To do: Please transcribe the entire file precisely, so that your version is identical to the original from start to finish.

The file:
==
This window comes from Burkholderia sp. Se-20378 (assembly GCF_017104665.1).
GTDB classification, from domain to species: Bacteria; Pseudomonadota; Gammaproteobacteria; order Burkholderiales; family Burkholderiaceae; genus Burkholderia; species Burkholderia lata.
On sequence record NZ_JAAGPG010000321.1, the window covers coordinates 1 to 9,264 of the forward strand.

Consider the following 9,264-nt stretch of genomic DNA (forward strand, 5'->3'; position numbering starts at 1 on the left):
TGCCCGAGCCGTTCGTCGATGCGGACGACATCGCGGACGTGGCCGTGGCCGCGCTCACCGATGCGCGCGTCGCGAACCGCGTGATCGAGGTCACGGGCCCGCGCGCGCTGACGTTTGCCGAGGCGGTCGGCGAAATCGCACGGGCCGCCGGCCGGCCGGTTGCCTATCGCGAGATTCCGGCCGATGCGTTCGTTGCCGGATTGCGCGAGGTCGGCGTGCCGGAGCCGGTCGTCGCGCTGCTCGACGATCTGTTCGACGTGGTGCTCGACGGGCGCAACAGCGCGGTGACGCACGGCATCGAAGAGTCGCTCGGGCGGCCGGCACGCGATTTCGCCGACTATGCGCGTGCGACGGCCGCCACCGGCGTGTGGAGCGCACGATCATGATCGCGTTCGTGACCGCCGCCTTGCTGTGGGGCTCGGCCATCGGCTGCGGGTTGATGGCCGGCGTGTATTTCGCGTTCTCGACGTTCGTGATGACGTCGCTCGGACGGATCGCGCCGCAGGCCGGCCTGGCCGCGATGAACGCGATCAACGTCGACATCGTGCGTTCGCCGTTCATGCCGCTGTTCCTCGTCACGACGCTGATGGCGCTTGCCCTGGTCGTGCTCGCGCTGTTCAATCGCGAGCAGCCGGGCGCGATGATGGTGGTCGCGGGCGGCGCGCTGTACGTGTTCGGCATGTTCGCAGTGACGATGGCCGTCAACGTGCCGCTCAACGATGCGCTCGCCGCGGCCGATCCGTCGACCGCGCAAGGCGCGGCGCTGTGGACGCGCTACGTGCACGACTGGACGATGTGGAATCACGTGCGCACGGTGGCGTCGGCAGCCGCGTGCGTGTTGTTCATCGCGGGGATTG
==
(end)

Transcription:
This window comes from Burkholderia sp. Se-20378 (assembly GCF_017104665.1).
GTDB classification, from domain to species: Bacteria; Pseudomonadota; Gammaproteobacteria; order Burkholderiales; family Burkholderiaceae; genus Burkholderia; species Burkholderia lata.
On sequence record NZ_JAAGPG010000321.1, the window covers coordinates 1 to 9,264 of the forward strand.

Consider the following 9,264-nt stretch of genomic DNA (forward strand, 5'->3'; position numbering starts at 1 on the left):
TGCCCGAGCCGTTCGTCGATGCGGACGACATCGCGGACGTGGCCGTGGCCGCGCTCACCGATGCGCGCGTCGCGAACCGCGTGATCGAGGTCACGGGCCCGCGCGCGCTGACGTTTGCCGAGGCGGTCGGCGAAATCGCACGGGCCGCCGGCCGGCCGGTTGCCTATCGCGAGATTCCGGCCGATGCGTTCGTTGCCGGATTGCGCGAGGTCGGCGTGCCGGAGCCGGTCGTCGCGCTGCTCGACGATCTGTTCGACGTGGTGCTCGACGGGCGCAACAGCGCGGTGACGCACGGCATCGAAGAGTCGCTCGGGCGGCCGGCACGCGATTTCGCCGACTATGCGCGTGCGACGGCCGCCACCGGCGTGTGGAGCGCACGATCATGATCGCGTTCGTGACCGCCGCCTTGCTGTGGGGCTCGGCCATCGGCTGCGGGTTGATGGCCGGCGTGTATTTCGCGTTCTCGACGTTCGTGATGACGTCGCTCGGACGGATCGCGCCGCAGGCCGGCCTGGCCGCGATGAACGCGATCAACGTCGACATCGTGCGTTCGCCGTTCATGCCGCTGTTCCTCGTCACGACGCTGATGGCGCTTGCCCTGGTCGTGCTCGCGCTGTTCAATCGCGAGCAGCCGGGCGCGATGATGGTGGTCGCGGGCGGCGCGCTGTACGTGTTCGGCATGTTCGCAGTGACGATGGCCGTCAACGTGCCGCTCAACGATGCGCTCGCCGCGGCCGATCCGTCGACCGCGCAAGGCGCGGCGCTGTGGACGCGCTACGTGCACGACTGGACGATGTGGAATCACGTGCGCACGGTGGCGTCGGCAGCCGCGTGCGTGTTGTTCATCGCGGGGATTG